CORRESPONDENCE IN CONNECTION WITH THE WEI-HAI-WEI SURRENDER.
"An unfortunate turn of events has made us enemies: but as the warfare of today does not imply animosity between each and all individuals, we hope our former friendship is still warm enough to assure Your Excellency that these lines, which we address to you with your kind permission, are dictated by a motive higher than that of a mere challenge to surrender. This motive is that of submitting to the calm consideration of a friend a reason for an action which seems to be truly conducive to the good of his country and of himself, although stress of circumstances might temporarily conceal this from him. To whatever cause the successive failures of Chinese arms on both sea and land may be attributed, we think Your Excellency's sound judgment will not fail in assigning them to their true cause, which must be apparent to any unprejudiced observer. In China the literary class is still the governing section, and literary accomplishment is the chief if not sole way to rank and power now as it was a thousand years ago. We do not venture to deny that this system is excellent in itself, and might well be permanent and sufficient if China were to stand alone in the world. But national isolation is no longer a possibility. Your Excellency must know what a hard experience the Japanese empire had thirty years ago, and how narrowly she escaped the awful calamity which threatened. To throw away the old principle and to adopt the new, as the sole condition of preserving the integrity of your empire, is as necessary with your government now as it was with ours. The necessity must be attended to, or fall is inevitable sooner or later. That the crisis is being brought about by the Japanese arms is mere chance. It might have been caused by other political difficulties, which are equally destructive. Now at such a juncture is it the part of a truly patriotic man, upon whom the necessity of action devolves, to allow himself to be simply dragged along by force of circumstances? Compared with the reestablishment on a sound working basis of the oldest empire in the world, with its glorious history and its extensive territories, what is the surrender of a fleet or the loss of a whole army? If Your Excellency be truly patriotic and loyal to the cause of your country, we beg you to listen to the words of sympathetic hearts filled with the sense of honor representative of the fighting men of Japan; words which ask you to come and stay in Japan until the time arrives when your services shall be required for the good cause. Not to speak of the numerous instances of final success after temporary humiliation in your own history of the ancient dynasties, let call your attention to the case of the French Marshal Macmahon, who allowed himself to be detained in the enemy's land till it was expedient that he should return and aid in reforming the government, which instead of dishonoring him raised him to the presidency: or to the case of Osman Pasha whom the unfortunate event of Plevna did not prevent from subsequently filling the post of minister of war and rendering important services in reforming the army. As to the way in which Your Excellency may be received in Japan, let us assure you of the magnanimity of our sovereign. His Majesty not only pardoned his own subjects who fought against the Imperial side, but even raised them to important positions according to their personal merits, as in the case of Admiral Enomoto, Privy Councillor Otori, and others. Surely he would be more magnanimous to one who is not his own subject, and whose glorious career is so well known to the world. The great problem with Your Excellency now is whether to submit to the great calamity which must be the inevitable consequence of further adherence to the old principal, or to survive it for the sake of future reform. We know it is the custom of your officials to meet any communication from an opponent with a pride designed to show consciousness of strength or to conceal weakness, but we hope Your Excellency will understand that the present communication is not made without due consideration of the vast interests at stake, but that it is the outcome of the truest sincerity and of feelings which should lead to the realization of those interests, and we hope that you will kindly consider it in that light.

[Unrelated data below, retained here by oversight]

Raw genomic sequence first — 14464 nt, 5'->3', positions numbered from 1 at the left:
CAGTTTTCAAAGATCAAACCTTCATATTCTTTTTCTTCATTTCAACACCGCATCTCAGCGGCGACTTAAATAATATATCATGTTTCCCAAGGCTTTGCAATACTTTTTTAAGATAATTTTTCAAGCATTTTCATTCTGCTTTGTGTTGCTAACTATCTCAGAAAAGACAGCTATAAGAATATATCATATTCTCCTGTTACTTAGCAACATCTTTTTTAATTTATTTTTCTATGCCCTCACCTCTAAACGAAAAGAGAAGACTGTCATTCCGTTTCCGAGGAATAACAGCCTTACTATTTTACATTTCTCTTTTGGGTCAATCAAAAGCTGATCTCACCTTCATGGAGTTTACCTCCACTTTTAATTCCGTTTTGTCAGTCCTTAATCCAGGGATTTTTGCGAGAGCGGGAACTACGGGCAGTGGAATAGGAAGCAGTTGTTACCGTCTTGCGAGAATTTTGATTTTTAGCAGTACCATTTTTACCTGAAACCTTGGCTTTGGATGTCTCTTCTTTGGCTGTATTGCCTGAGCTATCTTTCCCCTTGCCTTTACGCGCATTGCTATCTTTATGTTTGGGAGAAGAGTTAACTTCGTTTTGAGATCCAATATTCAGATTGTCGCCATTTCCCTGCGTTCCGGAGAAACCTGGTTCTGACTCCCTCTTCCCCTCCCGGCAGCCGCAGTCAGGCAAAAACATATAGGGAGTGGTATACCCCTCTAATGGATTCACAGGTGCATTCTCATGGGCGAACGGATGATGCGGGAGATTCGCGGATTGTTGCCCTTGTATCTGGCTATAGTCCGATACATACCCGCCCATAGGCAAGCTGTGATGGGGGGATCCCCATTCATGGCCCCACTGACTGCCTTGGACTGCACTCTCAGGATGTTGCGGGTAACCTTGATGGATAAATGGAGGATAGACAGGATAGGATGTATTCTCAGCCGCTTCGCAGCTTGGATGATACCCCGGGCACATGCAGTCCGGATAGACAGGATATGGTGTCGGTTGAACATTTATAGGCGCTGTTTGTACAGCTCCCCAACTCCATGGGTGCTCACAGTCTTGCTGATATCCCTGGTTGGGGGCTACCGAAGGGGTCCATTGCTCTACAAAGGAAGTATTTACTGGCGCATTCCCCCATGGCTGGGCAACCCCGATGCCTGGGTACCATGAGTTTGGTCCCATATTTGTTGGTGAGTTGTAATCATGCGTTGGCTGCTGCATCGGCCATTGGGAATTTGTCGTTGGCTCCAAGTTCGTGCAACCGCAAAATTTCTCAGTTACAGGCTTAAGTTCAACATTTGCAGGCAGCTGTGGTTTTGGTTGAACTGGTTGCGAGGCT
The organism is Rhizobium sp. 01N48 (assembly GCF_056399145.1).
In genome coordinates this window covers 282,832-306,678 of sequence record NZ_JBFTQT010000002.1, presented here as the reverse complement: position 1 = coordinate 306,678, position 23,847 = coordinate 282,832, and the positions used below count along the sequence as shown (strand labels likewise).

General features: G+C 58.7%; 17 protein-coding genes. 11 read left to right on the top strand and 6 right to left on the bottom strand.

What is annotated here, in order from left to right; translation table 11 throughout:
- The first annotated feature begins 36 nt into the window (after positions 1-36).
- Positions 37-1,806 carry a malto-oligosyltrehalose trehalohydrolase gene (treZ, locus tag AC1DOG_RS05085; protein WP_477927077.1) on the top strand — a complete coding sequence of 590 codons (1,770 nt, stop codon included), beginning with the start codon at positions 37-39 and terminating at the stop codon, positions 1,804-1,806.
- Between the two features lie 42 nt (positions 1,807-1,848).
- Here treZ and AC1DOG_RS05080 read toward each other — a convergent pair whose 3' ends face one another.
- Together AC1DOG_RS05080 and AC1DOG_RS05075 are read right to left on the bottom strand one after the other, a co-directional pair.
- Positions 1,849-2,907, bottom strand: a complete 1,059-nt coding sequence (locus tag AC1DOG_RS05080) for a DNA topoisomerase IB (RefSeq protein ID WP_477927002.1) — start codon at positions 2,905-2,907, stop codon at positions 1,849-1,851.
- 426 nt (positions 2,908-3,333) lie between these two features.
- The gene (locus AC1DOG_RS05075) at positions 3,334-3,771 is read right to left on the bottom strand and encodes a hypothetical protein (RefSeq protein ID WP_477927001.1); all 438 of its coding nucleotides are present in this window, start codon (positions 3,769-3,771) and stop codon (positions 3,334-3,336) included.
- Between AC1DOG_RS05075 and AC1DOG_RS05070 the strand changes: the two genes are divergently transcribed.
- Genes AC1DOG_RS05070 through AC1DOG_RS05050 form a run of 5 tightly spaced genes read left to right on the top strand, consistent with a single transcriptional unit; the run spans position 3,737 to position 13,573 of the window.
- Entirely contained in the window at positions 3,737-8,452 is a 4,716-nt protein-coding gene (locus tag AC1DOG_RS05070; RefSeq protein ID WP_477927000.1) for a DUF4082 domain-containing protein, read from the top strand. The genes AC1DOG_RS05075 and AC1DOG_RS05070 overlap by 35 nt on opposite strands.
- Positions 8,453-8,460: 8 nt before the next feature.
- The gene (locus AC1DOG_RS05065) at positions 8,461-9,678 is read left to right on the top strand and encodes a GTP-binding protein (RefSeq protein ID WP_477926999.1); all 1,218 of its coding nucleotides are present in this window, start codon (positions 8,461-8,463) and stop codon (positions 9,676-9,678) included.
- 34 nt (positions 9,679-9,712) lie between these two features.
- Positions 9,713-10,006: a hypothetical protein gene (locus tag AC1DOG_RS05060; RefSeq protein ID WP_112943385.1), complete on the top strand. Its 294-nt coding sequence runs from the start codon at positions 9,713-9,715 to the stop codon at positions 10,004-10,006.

"Should the present communication meet with your approval, the carrying out of its import will, with Your Excellency's permission, be arranged through further communications, and we have the honor to be, etc., etc.